If any player on the team was discouraged by the Naval Academy's lack of intensity in its season-opening loss to Temple, it had to be Billy Hubbard.
This is a guy who wears emotion on his sleeves, does his best to incite the enthusiasm of the fans and plays with an absolutely undaunted style.
Although his teammates think he is a tad crazy (as in fearless), the Mount Airy native has come a long way, working into the starting lineup as a wide receiver as a senior after first making his mark as a punt returner extraordinare.
"This is the way I've always played," said Hubbard, a member of the 1995 Linganore High Class 2A state champions. "I just get emotional out there. I guess it is because I got beat up a lot and picked on in the neighborhood when I was a kid."
Hubbard came to the academy with a broad background in Navy athletics. His father, Mark, graduated from Navy in 1976 and played lightweight football. His uncle, John, graduated five years earlier and played lacrosse.
"If you get recruited to play lacrosse, you don't play in front of 70,000 people or get the excitement of an Army-Navy game," said Hubbard. "I had to make a choice. I chose football because all I had ever heard about growing up was the importance of the Army-Navy rivalry."
A former midfielder who describes himself as more of "dodger" than a hitter, Hubbard is considering lacrosse when his football career ends in December. But he had progressed too far on the gridiron to abandon football.
"I was a quarterback and free safety in high school and was recruited as a safety," he said. "They moved me to quarterback and I had no idea how to run the option. We ran a pro set in high school and only used the option sparingly. I just didn't know what I was doing with the option."
He was a junior when he finally reached the varsity, last season returning a school-record 35 punts for a 7.4-yard average. He fair-caught the ball only twice and was featured on CNN/SI for returning every punt until the ninth game of the season.
"That was against Rutgers and we were way up [ahead in the score], so I didn't want to fumble," said Hubbard. "Everybody had been asking me if I could go through the whole year without a fair catch."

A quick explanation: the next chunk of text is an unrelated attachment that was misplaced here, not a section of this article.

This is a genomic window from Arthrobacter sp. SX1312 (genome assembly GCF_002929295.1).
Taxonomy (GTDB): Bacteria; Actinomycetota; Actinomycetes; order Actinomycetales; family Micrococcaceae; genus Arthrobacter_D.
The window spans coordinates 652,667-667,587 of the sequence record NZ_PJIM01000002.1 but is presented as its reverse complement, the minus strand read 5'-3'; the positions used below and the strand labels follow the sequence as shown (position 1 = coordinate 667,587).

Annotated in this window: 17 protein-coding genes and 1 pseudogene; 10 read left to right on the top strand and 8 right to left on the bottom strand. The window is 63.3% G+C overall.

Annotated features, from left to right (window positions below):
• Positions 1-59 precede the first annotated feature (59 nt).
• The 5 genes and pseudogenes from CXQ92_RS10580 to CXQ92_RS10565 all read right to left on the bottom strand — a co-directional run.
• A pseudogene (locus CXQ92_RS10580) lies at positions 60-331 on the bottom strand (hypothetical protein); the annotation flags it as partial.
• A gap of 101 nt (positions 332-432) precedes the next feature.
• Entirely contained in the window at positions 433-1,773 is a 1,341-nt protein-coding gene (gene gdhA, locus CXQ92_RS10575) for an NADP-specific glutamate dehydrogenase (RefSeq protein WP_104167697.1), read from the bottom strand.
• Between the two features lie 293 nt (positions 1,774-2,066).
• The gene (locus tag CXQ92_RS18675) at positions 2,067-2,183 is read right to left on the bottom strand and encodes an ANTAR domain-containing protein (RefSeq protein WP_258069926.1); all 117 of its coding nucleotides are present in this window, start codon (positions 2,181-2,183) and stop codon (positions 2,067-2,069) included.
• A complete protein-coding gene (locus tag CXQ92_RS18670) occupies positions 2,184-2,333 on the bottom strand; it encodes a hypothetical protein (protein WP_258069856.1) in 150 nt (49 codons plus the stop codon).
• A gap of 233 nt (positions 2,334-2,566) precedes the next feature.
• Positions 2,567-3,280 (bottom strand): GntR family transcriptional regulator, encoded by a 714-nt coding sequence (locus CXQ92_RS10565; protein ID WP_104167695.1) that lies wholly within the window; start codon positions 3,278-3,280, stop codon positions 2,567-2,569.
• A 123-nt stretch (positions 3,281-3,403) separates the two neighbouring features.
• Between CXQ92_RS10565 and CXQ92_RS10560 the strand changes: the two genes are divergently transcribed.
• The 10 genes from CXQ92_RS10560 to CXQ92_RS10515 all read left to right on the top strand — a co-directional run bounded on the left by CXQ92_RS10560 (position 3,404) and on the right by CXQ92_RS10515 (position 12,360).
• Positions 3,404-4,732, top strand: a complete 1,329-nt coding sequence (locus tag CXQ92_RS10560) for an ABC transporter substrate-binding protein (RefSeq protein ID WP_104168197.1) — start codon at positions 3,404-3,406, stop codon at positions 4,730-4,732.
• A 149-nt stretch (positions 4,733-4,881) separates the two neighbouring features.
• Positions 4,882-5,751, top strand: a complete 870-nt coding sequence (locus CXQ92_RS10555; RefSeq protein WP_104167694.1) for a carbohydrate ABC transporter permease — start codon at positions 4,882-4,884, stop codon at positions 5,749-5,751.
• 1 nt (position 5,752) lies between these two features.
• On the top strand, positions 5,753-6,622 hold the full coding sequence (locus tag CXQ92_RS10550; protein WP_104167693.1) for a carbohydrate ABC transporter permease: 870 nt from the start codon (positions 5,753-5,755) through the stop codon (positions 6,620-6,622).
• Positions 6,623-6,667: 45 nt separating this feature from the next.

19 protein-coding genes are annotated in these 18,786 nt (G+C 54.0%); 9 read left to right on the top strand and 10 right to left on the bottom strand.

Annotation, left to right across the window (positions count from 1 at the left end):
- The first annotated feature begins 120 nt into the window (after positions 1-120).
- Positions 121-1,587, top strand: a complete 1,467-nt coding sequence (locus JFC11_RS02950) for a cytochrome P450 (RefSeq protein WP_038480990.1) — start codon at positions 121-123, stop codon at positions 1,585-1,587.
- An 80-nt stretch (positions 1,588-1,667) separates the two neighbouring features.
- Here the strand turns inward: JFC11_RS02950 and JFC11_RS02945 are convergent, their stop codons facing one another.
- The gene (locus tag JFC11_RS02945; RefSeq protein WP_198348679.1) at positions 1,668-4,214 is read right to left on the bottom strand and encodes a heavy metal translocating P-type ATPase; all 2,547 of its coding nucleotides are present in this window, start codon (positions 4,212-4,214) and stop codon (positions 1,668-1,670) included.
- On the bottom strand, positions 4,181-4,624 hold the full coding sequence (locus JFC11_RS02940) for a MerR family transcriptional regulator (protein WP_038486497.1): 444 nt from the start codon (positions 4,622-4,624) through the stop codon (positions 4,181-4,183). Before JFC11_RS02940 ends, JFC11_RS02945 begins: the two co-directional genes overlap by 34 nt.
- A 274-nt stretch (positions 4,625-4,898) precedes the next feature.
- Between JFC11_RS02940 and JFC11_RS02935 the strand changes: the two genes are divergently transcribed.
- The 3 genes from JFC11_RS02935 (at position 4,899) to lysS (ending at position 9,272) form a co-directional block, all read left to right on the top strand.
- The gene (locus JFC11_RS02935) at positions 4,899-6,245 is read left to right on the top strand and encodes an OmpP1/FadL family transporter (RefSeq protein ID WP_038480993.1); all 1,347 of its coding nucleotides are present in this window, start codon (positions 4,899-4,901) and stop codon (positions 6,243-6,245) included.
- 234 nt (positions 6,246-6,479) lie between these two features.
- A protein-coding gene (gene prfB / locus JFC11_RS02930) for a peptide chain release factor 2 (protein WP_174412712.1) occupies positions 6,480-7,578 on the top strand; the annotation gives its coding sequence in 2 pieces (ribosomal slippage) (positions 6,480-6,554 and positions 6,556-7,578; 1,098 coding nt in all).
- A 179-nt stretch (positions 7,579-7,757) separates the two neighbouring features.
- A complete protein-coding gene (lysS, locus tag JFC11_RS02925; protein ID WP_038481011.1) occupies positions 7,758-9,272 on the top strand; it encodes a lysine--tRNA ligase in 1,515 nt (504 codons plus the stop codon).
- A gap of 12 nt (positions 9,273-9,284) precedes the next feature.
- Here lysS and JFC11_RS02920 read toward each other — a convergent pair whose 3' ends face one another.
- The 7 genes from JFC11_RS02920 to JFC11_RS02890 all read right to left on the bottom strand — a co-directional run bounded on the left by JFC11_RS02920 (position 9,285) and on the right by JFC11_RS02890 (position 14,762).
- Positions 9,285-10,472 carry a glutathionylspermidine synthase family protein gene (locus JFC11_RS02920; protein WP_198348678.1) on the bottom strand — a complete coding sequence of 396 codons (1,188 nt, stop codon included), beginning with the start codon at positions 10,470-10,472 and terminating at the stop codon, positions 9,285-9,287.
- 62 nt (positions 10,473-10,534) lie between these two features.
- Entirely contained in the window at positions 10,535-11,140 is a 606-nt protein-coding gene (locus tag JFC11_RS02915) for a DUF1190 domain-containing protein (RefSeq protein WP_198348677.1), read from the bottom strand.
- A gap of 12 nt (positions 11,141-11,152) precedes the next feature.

The unusual part of Hubbard's background lies in where he grew up-in a town on the border of Frederick and Carroll counties.
"If I had lived across the street, I would have gone to South Carroll, which didn't have the football program that Linganore did," he said. "There was a huge difference in getting recruited for college."
Hubbard is at a loss to explain what happened to Navy's offense in the opener. The Midshipmen just couldn't get anything untracked and were shut out until midway through the fourth quarter.
"The intensity wasn't there and I don't know why," he said. "The week before in practice we were doing awesome. I tried to give us a spark somehow. We never had two first downs in a row. Nobody was reacting."
Hubbard made Navy's longest reception of the game - for 33 yards to the Temple 38 - with his team behind by 11 points. The Midshipmen did not gain another yard in the game, surrendering the ball on four incomplete passes. Temple then ran out the nearly six minutes left on the clock.
"It went well," he said of his first offensive start. "It didn't take away from returning punts and I felt like I was contributing more to the outcome of the game."
But working for two weeks against Temple's defensive scheme and then not being able to solve it in the game was distressing to Hubbard.
"You could see them flying around everywhere," he said. "We made some mental mistakes. I don't know if it was the shock of the first game or what. They just felt so confident and we didn't have much emotion."